Tag Archives: Child abuse

British ‘Justice’: Poppycock, by Bruce Bawer

The British government and media have ignored Muslim grooming gangs—groups who abduct and rape children—for decades. From Bruce Bawer at gatestoneinstitute.com:

  • Instead of arresting rapists, the police, in at least a couple of cases, actually arrested people who had done nothing other than to try to rescue their children from the clutches of rapists.
  • So much concern – legitimately so – about the sacred right of the rapists to a fair trial, including the presumption of innocence and an opportunity to retain the lawyers of their choice – but so much readiness to excuse the denial of the same right to Robinson.
  • These decades of cover-ups by British officials are themselves unspeakable crimes. How many of those who knew, but who did nothing, have faced anything remotely resembling justice? Apparently none.
  • As any viewer of British TV news knows, a “trained professional journalist” in Britain observes all kinds of rules of professional conduct: he calls Muslims “Asians,” he describes any critic of Islam, or anyone who attends a rally protesting the unjust incarceration of a critic of Islam, as a member of the “far right,” and he identifies far-left smear machines as “anti-racist groups.”

The coverage here during the last few days of the Tommy Robinson affair in Britain appears to be having at least a small impact in certain circles in Merrie Olde England. Dispatches have come in from some of the tonier addresses in the UK explaining, in that marvelous tone of condescension which no one from beyond the shores of England can ever quite pull off, that those of us who sympathize with Robinson have got it all wrong; that we simply do not grasp the exquisite nuances of British jurisprudence, specifically the kingdom’s laws about the coverage of trials – for if we did understand, we would recognize that Robinson’s summary arrest and imprisonment did not represent an outrageous denial of his freedom of speech, his right to due process, and his right to an attorney of his own choosing, but were, in fact, thoroughly appropriate actions intended to ensure the integrity of the trial he was covering. Those of us outside the UK who think that British freedom has been compromised and that the British system of law has been cynically exploited for ignoble purposes are, apparently, entirely mistaken; on the contrary, we are instructed, Britain’s police are continuing to conduct themselves in a responsible matter, Britain’s courts are still models of probity, and Britain’s real journalists (not clumsy, activist amateurs like Robinson) persist in carrying out their role with extraordinary professionalism and propriety, obeying to the letter the eminently sensible rules that govern reportage about court cases in the land of Magna Carta.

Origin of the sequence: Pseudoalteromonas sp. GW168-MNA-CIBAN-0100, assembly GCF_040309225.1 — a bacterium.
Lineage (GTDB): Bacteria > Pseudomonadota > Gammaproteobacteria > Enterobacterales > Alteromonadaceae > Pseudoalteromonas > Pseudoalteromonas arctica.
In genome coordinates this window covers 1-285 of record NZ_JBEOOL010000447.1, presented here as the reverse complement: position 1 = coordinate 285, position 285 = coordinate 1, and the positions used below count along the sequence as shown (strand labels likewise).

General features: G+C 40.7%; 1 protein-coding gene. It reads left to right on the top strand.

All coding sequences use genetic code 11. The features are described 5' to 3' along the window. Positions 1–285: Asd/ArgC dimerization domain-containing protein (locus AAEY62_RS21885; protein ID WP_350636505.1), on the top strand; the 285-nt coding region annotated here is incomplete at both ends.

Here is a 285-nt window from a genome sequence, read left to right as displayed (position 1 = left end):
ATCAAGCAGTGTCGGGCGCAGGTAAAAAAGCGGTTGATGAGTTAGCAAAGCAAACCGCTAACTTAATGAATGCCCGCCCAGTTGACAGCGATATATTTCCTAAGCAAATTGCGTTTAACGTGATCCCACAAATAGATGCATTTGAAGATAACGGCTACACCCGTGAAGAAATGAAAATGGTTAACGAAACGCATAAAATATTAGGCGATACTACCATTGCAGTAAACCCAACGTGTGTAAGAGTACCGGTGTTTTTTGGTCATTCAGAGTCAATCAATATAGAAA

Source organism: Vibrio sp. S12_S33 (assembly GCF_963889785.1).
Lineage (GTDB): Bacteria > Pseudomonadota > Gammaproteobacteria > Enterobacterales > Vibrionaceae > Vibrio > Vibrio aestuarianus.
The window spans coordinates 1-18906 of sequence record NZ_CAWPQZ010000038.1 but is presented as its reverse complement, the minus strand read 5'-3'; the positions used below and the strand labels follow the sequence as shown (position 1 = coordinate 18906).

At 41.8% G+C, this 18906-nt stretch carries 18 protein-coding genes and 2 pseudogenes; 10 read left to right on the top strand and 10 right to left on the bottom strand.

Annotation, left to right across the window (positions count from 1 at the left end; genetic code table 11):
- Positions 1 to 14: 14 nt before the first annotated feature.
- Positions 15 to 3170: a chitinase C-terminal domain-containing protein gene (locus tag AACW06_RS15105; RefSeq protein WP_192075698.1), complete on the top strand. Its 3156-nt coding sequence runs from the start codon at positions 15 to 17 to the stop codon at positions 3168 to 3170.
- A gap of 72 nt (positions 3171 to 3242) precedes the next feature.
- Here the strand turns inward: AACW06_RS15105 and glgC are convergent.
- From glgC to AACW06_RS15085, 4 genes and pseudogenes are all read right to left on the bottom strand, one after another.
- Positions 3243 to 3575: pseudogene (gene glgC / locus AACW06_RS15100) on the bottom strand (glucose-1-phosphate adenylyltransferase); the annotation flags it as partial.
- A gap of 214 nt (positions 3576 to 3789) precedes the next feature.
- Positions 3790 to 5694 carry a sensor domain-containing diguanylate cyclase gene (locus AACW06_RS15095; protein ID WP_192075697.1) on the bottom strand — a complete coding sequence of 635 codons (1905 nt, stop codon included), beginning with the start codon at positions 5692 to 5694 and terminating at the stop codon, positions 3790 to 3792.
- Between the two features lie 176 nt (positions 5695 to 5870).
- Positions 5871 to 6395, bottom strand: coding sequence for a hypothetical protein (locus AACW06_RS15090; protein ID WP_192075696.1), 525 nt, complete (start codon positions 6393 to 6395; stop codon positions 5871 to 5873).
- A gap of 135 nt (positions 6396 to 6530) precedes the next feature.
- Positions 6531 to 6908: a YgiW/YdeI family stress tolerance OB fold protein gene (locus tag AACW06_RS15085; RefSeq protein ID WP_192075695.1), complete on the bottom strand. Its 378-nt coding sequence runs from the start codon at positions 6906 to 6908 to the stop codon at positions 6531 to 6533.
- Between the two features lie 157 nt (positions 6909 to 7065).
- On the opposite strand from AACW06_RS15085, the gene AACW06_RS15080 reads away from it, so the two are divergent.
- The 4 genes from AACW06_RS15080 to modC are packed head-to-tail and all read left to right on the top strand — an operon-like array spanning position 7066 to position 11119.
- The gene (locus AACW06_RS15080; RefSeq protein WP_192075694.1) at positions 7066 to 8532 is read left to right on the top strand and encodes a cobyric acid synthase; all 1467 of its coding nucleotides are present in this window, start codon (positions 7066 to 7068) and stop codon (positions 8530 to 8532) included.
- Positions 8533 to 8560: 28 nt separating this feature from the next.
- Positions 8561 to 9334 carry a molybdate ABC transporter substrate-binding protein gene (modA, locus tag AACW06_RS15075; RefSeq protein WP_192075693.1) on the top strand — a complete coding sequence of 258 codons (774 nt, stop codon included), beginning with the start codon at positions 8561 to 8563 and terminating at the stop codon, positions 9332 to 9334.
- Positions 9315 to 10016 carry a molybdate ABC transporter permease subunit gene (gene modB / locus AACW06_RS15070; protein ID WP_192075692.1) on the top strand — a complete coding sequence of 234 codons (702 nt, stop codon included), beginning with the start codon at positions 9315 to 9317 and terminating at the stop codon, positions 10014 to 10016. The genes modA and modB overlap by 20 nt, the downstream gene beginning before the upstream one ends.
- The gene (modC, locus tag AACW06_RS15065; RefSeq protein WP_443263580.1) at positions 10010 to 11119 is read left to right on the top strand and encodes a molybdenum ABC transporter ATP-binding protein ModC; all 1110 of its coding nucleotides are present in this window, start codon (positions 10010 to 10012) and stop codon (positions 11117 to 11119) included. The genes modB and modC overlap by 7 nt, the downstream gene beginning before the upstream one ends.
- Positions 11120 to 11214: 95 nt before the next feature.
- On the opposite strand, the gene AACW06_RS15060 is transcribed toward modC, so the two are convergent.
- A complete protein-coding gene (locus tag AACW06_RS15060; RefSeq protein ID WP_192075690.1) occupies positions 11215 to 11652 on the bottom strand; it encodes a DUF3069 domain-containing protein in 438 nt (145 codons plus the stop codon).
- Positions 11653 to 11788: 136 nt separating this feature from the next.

To continue reading: British ‘Justice’: Poppycock

The War on Tommy Robinson, by Stefan Molyneux

There are a lot of questions the British government is going to have to answer to establish that there is still some semblance of the rule of law in that country. From Stefan Molyneux at quadrant.org:

Explain why white men accused of pedophilia are allowed to be photographed and questioned by reporters on court steps, while Pakistani Muslims are not. Explain why a police force that took three decades to start dealing with Muslim rape gangs was able to arrest and incarcerate a journalist within a few scant hours. Explain why a man can be arrested for breaching the peace when no violence has taken place. To the British government: explain your actions, or open Tommy Robinson’s cell and let him walk free.

The rule of law is fragile, and relies on the self-restraint of the majority. In a just society, the majority obey the law because they believe it represents universal values – moral absolutes. They obey the law not for fear of punishment, but for fear of the self-contempt that comes from doing wrong.

As children, we are told that the law is objective, fair and moral. As we grow up, though, it becomes increasingly impossible to avoid the feeling that the actual law has little to do with the Platonic stories we were told as children. We begin to suspect that the law may in fact – or at least at times – be a coercive mechanism designed to protect the powerful, appease the aggressive, and bully the vulnerable.

The arrest of Tommy Robinson is a hammer-blow to the fragile base of people’s respect for British law. The reality that he could be grabbed off the street and thrown into a dangerous jail – in a matter of hours – is deeply shocking.

Tommy was under a suspended sentence for filming on courthouse property in the past. On May 25, 2018,  while live-streaming his thoughts about the sentencing of alleged Muslim child rapists, Tommy very consciously stayed away from the court steps, constantly used the word “alleged,” and checked with the police to ensure that he was not breaking the law.

Tommy yelled questions at the alleged criminals on their way into court – so what? How many times have you watched reporters shouting questions at people going in and out of courtrooms? You can find pictures of reporters pointing cameras and microphones at Rolf Harris and Gary Glitter, who were accused of similar crimes against children.

To continue reading: The War on Tommy Robinson

In Stunning Precedent, U.K. Drops Cases Against 20 Telford Groomers; Convicts Man For “Hate Speech” From A YouTube Video, by Jon Hall